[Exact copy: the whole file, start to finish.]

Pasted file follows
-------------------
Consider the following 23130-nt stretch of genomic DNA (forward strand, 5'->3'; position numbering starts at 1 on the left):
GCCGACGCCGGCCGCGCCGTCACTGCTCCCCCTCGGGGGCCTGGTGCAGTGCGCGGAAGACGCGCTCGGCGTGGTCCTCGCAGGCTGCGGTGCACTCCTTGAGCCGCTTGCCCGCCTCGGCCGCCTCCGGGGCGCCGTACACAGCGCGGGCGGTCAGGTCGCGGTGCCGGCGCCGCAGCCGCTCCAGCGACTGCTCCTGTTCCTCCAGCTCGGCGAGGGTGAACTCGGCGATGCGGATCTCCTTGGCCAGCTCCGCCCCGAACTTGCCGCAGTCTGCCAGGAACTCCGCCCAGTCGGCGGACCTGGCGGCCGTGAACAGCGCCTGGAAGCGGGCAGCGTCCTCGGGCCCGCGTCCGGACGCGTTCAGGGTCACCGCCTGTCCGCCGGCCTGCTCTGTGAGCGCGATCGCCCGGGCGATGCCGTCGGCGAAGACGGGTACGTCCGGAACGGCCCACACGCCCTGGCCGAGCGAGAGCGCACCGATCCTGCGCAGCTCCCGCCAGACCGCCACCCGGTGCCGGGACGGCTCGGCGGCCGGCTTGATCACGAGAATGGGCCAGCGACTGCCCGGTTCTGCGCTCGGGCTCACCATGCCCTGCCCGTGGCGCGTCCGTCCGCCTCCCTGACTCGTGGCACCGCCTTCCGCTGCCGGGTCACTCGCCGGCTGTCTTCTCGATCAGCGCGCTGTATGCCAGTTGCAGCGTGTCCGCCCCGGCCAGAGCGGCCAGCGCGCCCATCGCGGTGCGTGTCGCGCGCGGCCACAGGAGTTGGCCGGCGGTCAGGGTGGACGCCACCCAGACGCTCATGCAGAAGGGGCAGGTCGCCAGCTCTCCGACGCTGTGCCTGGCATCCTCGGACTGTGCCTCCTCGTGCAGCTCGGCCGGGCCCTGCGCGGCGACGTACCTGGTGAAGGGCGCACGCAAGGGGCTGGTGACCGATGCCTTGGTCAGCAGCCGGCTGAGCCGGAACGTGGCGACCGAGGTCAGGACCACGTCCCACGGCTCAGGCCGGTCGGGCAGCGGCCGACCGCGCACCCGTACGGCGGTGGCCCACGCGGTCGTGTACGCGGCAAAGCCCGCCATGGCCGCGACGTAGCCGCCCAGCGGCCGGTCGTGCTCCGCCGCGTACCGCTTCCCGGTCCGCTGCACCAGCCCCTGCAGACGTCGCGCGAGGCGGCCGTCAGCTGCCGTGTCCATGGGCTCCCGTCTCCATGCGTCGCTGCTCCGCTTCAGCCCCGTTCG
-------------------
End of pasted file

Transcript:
Consider the following 23130-nt stretch of genomic DNA (forward strand, 5'->3'; position numbering starts at 1 on the left):
GCCGACGCCGGCCGCGCCGTCACTGCTCCCCCTCGGGGGCCTGGTGCAGTGCGCGGAAGACGCGCTCGGCGTGGTCCTCGCAGGCTGCGGTGCACTCCTTGAGCCGCTTGCCCGCCTCGGCCGCCTCCGGGGCGCCGTACACAGCGCGGGCGGTCAGGTCGCGGTGCCGGCGCCGCAGCCGCTCCAGCGACTGCTCCTGTTCCTCCAGCTCGGCGAGGGTGAACTCGGCGATGCGGATCTCCTTGGCCAGCTCCGCCCCGAACTTGCCGCAGTCTGCCAGGAACTCCGCCCAGTCGGCGGACCTGGCGGCCGTGAACAGCGCCTGGAAGCGGGCAGCGTCCTCGGGCCCGCGTCCGGACGCGTTCAGGGTCACCGCCTGTCCGCCGGCCTGCTCTGTGAGCGCGATCGCCCGGGCGATGCCGTCGGCGAAGACGGGTACGTCCGGAACGGCCCACACGCCCTGGCCGAGCGAGAGCGCACCGATCCTGCGCAGCTCCCGCCAGACCGCCACCCGGTGCCGGGACGGCTCGGCGGCCGGCTTGATCACGAGAATGGGCCAGCGACTGCCCGGTTCTGCGCTCGGGCTCACCATGCCCTGCCCGTGGCGCGTCCGTCCGCCTCCCTGACTCGTGGCACCGCCTTCCGCTGCCGGGTCACTCGCCGGCTGTCTTCTCGATCAGCGCGCTGTATGCCAGTTGCAGCGTGTCCGCCCCGGCCAGAGCGGCCAGCGCGCCCATCGCGGTGCGTGTCGCGCGCGGCCACAGGAGTTGGCCGGCGGTCAGGGTGGACGCCACCCAGACGCTCATGCAGAAGGGGCAGGTCGCCAGCTCTCCGACGCTGTGCCTGGCATCCTCGGACTGTGCCTCCTCGTGCAGCTCGGCCGGGCCCTGCGCGGCGACGTACCTGGTGAAGGGCGCACGCAAGGGGCTGGTGACCGATGCCTTGGTCAGCAGCCGGCTGAGCCGGAACGTGGCGACCGAGGTCAGGACCACGTCCCACGGCTCAGGCCGGTCGGGCAGCGGCCGACCGCGCACCCGTACGGCGGTGGCCCACGCGGTCGTGTACGCGGCAAAGCCCGCCATGGCCGCGACGTAGCCGCCCAGCGGCCGGTCGTGCTCCGCCGCGTACCGCTTCCCGGTCCGCTGCACCAGCCCCTGCAGACGTCGCGCGAGGCGGCCGTCAGCTGCCGTGTCCATGGGCTCCCGTCTCCATGCGTCGCTGCTCCGCTTCAGCCCCGTTCG